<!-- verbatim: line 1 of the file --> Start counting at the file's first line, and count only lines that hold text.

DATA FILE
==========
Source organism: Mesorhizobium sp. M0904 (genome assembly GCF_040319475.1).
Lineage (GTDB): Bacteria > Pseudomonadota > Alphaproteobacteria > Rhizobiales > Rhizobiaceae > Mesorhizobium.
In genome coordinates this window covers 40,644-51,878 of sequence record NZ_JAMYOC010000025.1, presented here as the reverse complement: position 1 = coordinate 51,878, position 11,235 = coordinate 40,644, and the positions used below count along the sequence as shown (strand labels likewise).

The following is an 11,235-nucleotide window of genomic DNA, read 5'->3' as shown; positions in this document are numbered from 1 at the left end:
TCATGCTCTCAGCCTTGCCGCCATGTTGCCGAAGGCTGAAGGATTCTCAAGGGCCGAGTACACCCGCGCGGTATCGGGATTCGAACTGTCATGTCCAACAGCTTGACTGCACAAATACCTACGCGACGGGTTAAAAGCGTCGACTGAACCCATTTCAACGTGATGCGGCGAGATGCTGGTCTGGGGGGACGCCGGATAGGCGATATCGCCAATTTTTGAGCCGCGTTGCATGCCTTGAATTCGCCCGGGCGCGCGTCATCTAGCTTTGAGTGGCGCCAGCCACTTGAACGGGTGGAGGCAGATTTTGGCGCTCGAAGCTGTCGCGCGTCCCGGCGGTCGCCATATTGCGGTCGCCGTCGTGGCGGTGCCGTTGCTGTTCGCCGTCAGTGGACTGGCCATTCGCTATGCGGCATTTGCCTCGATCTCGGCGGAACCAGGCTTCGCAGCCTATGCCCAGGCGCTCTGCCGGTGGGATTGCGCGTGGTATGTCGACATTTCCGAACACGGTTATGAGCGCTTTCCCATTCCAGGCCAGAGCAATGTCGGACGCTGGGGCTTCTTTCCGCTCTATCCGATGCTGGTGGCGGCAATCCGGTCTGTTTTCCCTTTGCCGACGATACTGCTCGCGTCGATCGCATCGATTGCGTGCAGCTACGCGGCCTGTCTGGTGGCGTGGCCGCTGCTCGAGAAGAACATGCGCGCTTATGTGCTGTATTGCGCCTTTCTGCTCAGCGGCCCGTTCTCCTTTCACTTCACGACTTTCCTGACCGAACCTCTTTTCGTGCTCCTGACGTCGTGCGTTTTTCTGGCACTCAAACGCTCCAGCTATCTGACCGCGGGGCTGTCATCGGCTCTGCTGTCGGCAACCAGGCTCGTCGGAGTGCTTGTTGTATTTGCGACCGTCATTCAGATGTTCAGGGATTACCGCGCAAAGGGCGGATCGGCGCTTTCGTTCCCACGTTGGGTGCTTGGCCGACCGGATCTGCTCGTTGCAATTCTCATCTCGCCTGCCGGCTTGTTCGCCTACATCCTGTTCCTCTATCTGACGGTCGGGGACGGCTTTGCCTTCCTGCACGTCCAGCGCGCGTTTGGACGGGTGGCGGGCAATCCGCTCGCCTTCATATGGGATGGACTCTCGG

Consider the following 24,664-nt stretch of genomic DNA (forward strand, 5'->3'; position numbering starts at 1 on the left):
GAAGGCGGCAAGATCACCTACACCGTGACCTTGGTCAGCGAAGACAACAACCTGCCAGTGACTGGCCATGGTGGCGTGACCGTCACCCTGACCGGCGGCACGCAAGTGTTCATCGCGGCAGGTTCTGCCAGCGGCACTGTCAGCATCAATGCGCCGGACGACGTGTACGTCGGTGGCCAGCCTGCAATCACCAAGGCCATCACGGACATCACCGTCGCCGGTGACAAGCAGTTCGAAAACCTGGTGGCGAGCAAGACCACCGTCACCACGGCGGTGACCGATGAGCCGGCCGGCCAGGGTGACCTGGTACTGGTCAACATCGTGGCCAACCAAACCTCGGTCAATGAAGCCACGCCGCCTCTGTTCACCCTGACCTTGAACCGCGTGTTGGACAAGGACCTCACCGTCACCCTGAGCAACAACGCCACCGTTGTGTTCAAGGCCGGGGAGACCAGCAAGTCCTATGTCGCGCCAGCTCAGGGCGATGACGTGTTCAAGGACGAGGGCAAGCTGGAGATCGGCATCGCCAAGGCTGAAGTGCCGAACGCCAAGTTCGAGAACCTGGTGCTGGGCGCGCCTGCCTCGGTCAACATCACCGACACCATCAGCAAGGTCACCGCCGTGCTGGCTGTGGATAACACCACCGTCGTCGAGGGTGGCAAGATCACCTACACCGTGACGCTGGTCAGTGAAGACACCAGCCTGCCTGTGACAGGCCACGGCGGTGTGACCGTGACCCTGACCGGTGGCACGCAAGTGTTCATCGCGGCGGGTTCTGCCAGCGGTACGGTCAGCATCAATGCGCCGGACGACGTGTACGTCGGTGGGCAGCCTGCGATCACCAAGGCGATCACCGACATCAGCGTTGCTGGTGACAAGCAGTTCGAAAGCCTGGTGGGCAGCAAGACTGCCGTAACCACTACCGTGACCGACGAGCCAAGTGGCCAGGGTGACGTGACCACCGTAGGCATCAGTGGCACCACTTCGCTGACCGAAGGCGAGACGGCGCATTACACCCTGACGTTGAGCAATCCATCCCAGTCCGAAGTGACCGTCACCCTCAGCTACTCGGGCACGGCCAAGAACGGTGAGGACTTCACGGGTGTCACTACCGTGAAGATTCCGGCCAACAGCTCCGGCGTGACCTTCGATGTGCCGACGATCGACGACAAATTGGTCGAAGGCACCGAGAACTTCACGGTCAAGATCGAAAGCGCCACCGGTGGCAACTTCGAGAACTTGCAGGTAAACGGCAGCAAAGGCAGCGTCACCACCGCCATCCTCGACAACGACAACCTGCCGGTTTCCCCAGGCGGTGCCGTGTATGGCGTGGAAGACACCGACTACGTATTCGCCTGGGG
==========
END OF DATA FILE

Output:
Source organism: Mesorhizobium sp. M0904 (genome assembly GCF_040319475.1).